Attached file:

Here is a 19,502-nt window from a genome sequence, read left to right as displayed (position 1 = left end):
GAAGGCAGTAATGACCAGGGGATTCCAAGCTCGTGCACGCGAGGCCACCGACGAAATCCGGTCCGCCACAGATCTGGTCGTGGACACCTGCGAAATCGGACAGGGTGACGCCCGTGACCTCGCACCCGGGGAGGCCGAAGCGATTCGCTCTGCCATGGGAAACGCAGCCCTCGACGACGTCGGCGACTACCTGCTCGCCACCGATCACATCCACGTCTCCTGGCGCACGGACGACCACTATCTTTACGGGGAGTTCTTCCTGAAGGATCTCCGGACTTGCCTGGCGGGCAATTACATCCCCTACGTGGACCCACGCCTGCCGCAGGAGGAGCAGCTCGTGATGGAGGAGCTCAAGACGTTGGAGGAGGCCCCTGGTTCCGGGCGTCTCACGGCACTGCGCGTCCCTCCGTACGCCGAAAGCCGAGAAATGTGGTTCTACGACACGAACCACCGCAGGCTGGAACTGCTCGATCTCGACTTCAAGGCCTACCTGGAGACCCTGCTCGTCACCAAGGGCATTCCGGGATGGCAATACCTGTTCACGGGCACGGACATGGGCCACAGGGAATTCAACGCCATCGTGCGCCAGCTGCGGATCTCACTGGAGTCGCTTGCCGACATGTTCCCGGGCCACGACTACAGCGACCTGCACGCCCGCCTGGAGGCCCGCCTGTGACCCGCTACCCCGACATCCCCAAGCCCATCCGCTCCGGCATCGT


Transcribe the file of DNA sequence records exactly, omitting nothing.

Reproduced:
Here is a 19,502-nt window from a genome sequence, read left to right as displayed (position 1 = left end):
GAAGGCAGTAATGACCAGGGGATTCCAAGCTCGTGCACGCGAGGCCACCGACGAAATCCGGTCCGCCACAGATCTGGTCGTGGACACCTGCGAAATCGGACAGGGTGACGCCCGTGACCTCGCACCCGGGGAGGCCGAAGCGATTCGCTCTGCCATGGGAAACGCAGCCCTCGACGACGTCGGCGACTACCTGCTCGCCACCGATCACATCCACGTCTCCTGGCGCACGGACGACCACTATCTTTACGGGGAGTTCTTCCTGAAGGATCTCCGGACTTGCCTGGCGGGCAATTACATCCCCTACGTGGACCCACGCCTGCCGCAGGAGGAGCAGCTCGTGATGGAGGAGCTCAAGACGTTGGAGGAGGCCCCTGGTTCCGGGCGTCTCACGGCACTGCGCGTCCCTCCGTACGCCGAAAGCCGAGAAATGTGGTTCTACGACACGAACCACCGCAGGCTGGAACTGCTCGATCTCGACTTCAAGGCCTACCTGGAGACCCTGCTCGTCACCAAGGGCATTCCGGGATGGCAATACCTGTTCACGGGCACGGACATGGGCCACAGGGAATTCAACGCCATCGTGCGCCAGCTGCGGATCTCACTGGAGTCGCTTGCCGACATGTTCCCGGGCCACGACTACAGCGACCTGCACGCCCGCCTGGAGGCCCGCCTGTGACCCGCTACCCCGACATCCCCAAGCCCATCCGCTCCGGCATCGT